Busi­nesses have embraced web­site test­ing and opti­miza­tion over the past decade for many rea­sons. Being able to quickly learn vis­i­tor pref­er­ences and adjust to them is one rea­son. Hav­ing an addi­tional tool to con­duct research in prepa­ra­tion for a major web­site over­haul is another. But the pri­mary rea­son most get started is that test­ing can lead to web­site improve­ments that trans­late into incre­men­tal sales.

So how does a test­ing team ensure that they use their finite resources to deliver sig­nif­i­cant impacts to the busi­ness? Let’s talk through ten tips for design­ing tests.

Tip #1 — Make sure the page you plan to test has sig­nif­i­cant traffic

This might be an obvi­ous one, how­ever there are two nuances that I want to under­line. First, “sig­nif­i­cant traf­fic” does not mean that you are lim­ited to test­ing on your home page. At the same time, many teams, after get­ting a test­ing pro­gram off and run­ning for­get to check the traf­fic lev­els for each page that they plan to test. What are the daily unique vis­i­tors to the page? What is the con­ver­sion rate for the page? Based on those num­bers, how long do you antic­i­pate need­ing to run the test before you will reach full con­fi­dence and be able to call the test com­plete? These are ques­tions that you should answer in advance.

Tip #2 — Ensure the page you plan to test is impor­tant to the con­ver­sion event you are try­ing to improve  

If you are an e-commerce web­site and your main con­ver­sion event is an online pur­chase, make sure the page you have cho­sen is part of the pur­chase fun­nel, or one that vis­i­tors com­monly visit as part of their research and pur­chase path.

Tip #3 — The page ele­ment that you plan to test needs to be noticeable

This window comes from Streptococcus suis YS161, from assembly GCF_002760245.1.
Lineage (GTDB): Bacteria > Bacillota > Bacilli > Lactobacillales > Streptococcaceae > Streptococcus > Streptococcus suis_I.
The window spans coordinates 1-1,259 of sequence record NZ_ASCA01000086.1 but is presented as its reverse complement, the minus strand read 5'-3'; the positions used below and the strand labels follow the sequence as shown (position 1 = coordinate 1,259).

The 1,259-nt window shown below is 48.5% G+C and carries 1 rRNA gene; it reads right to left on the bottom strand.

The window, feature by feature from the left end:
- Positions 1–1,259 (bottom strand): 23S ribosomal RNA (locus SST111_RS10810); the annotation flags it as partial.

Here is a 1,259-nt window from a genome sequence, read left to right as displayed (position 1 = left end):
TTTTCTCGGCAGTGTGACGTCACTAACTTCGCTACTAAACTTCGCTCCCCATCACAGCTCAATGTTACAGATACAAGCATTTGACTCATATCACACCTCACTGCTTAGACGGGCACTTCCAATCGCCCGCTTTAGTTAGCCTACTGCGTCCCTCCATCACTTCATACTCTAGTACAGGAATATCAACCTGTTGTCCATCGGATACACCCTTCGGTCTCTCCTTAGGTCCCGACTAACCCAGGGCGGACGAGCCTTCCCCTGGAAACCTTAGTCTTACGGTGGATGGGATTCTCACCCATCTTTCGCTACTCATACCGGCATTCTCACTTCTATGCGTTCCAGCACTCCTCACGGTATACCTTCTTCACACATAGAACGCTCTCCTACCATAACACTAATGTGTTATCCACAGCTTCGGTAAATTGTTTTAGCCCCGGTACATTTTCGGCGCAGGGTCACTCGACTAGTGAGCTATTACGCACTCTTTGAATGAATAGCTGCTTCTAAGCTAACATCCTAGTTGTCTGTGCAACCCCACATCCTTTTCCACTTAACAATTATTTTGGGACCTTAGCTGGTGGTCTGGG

Pages vary dras­ti­cally from being min­i­mal­is­tic and clean to hav­ing a great num­ber of ele­ments on a page that scrolls down ver­ti­cally seem­ingly for­ever. The notice­abil­ity of ele­ments can be sub­jec­tive and dif­fi­cult to judge, but here are a few guide­lines. First, ide­ally the object you plan to test is on screen (above the fold) when the page is ren­dered on the visitor’s device, what­ever the size of that device’s screen. Next, if the page does have a large num­ber of ele­ments, the one you have cho­sen to test needs to be suf­fi­ciently large or promi­nently placed so that a change to it will be some­thing that your web­site vis­i­tors will notice.

Tip #4 — Alter­nate expe­ri­ences need to be dif­fer­ent in a mean­ing­ful way

One com­mon pit­fall in a test­ing orga­ni­za­tion is to get too indoc­tri­nated into “that’s how we do things around here” or to lose bat­tles to the brand police. The test­ing team should always strive to pro­duce alter­nate con­tent that is mean­ing­fully and impact­fully dif­fer­ent than the default con­tent. I often use an extreme anal­ogy when stress­ing this point — if you were shop­ping for new car­pet for your home, choos­ing between a light tan, medium tan, and a dark tan color is much less likely to draw a strong reac­tion than choos­ing between tan, orange, or pur­ple. This is an extreme exam­ple — not many peo­ple I know have orange or pur­ple car­pet, but it illus­trates what we should be striv­ing for in design­ing alternates.